Cyerce nigricans from East Africa

February 2, 2001
From: Bernard Picton

Hi Bill,

Just to confirm the wide distribution of Cyerce nigricans here is a picture
of one from Pemba Island, Tanzania (Feb 1999). Strangely enough I've never seen this conspicuous species in Indonesia or the Philippines. I noticed that it flaps its 'cerata' when disturbed and that the orange spots on the inside surfaces are raised bumps arranged in a single row around each ceras. [see second picture] Are these glands secreting the noxious substance which
make it distasteful to fish? Clay Carlson's picture of a juvenile Cyerce nigra also shows these structures. In Cyerce nigricans they seem to be mimicked by similar coloured spots on the outer (ventral) surface of the cerata.

Picton, B. , 2001 (Feb 2) Cyerce nigricans from East Africa. [Message in] Sea Slug Forum. Australian Museum, Sydney. Available from

Dear Bernard,
Thanks for the East African record. There are a number of publications on the chemical secretions of Cyerce nigricans and Cyerce cristallina. I sectioned the cerata of C. nigricans many years ago and those bumps are clearly glandular but I don't know if anyone has published anything definitely locating the actual site of the icthyotoxic mucus secretions.

Two references on Cyerce nigricans are:
• Hay, M. E., Pawlik, J.R., Duffy, J.E. & Fenical,W (1989) Secondary metabolites of the chemically rich ascoglossan Cyerce nigricans. Experientia, 46: 327-329
• Roussis, V., Pawlik, J.R., Hay, M.E. & Fenical,W (1990) Seaweed-herbivore-predator interactions: host-plant specialization reduces predation in small herbivores. Oecologia, 81: 418-427.

There has also been some interesting work on the related Mediterranean Cyerce cristallina which produces a number of compounds (polyproprionate pyrones) which have been called cyercenes. Small epithelial glands in the cerata produce these cyercenes which are secreted as an icthyotoxic mucus [distasteful to fish] to protect Cyerce from fish attack. As part of the defensive strategy the cerata easily break off [autotomise] (deliberately break off) and wriggle around, secreting nasty compounds, apparently to distract the potential predator. Another metabolite 'Cyercene-A' is apparently involved in inducing the regrowth of cerata, and cerata are reported to regenerate in the incredibly short time of 8-10 days.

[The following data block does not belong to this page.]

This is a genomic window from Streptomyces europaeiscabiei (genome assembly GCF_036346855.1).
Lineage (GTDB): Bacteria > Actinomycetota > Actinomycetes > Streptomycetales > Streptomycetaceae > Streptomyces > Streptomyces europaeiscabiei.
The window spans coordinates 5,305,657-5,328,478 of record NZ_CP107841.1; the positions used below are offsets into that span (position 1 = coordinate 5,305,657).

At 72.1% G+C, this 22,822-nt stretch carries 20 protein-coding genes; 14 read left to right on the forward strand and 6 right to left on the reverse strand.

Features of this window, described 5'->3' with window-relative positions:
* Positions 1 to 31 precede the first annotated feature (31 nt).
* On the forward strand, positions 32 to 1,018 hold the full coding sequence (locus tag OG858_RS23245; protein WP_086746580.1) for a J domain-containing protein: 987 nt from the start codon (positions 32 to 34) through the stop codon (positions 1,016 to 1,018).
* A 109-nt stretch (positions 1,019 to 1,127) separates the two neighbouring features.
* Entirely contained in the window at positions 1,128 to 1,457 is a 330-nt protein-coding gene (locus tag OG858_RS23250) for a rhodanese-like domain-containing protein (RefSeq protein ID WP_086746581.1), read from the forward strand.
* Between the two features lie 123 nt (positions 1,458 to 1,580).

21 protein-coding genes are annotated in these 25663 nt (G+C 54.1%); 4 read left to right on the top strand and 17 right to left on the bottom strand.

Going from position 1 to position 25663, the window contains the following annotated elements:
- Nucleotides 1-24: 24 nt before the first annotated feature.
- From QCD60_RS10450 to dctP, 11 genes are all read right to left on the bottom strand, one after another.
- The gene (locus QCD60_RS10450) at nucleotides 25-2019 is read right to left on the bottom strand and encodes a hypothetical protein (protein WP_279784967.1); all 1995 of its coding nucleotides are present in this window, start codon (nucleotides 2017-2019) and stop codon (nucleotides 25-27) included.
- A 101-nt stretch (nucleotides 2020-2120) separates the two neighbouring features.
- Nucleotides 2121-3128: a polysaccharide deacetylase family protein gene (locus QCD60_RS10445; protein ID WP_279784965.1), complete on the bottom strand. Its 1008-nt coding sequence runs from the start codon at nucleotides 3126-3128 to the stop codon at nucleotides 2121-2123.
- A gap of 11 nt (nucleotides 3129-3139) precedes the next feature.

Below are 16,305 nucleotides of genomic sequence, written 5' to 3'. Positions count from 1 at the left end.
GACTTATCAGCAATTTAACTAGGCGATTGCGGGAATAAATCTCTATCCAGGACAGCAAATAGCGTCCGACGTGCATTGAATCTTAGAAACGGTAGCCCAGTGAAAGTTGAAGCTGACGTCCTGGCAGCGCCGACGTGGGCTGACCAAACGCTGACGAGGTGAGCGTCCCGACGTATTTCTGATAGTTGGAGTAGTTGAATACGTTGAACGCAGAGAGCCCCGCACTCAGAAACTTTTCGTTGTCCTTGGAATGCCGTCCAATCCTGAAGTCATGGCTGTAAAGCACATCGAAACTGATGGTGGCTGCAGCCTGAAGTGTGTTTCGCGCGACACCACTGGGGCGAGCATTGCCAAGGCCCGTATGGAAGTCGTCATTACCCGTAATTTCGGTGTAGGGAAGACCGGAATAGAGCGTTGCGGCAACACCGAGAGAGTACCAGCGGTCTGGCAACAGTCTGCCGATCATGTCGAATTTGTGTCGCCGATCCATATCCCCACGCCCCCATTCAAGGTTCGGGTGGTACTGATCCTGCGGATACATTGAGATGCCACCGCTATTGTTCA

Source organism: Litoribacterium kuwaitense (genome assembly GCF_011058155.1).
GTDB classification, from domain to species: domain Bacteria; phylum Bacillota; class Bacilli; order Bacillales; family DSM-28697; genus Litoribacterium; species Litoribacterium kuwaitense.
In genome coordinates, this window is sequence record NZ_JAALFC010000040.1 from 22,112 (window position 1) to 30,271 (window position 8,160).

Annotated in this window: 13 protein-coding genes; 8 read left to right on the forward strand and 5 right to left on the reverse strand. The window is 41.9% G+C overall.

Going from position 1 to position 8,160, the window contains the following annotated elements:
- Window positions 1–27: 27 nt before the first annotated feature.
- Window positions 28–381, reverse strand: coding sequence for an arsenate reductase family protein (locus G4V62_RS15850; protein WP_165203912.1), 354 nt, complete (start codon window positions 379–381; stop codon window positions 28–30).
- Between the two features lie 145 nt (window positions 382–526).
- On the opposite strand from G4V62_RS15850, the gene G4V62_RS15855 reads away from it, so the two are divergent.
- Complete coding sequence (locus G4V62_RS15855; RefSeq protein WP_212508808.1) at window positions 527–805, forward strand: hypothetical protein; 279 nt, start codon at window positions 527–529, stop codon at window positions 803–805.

Three references this work on C. cristallina are:
• Vardaro, RR., Di Marzo, V., Crispino,A., & Cimino, G (1991) Cyercenes, novel polypropionate pyrones from the autotomizing Mediterranean mollusc Cyerce cristallina. Tetrahedron, 47(29): 5569-5576.
• Di Marzo, V., Vardaro, RR., De Petrocellis, L., Villani, G., Minei, R., Cimino, G. (1991) Cyercenes, novel pyrones from the ascoglossan mollusc Cyerce cristallina: tissue distribution, biosynthesis and possible involvement in defense and regenerative processes. Experientia, 47: 1221-1227.
• Di Marzo, V., Marin, A., Vardaro, R,R., De Petrocellis, L., Villani, G., Cimino, G. (1993) Histological and biochemical bases of defense mechanisms in four species of Polybranchioidea ascoglossan molluscs. Marine Biology, 117: 367-380.

Best wishes,
Bill Rudman

Rudman, W.B., 2001 (Feb 2). Comment on Cyerce nigricans from East Africa by Bernard Picton . [Message in] Sea Slug Forum. Australian Museum, Sydney. Available from

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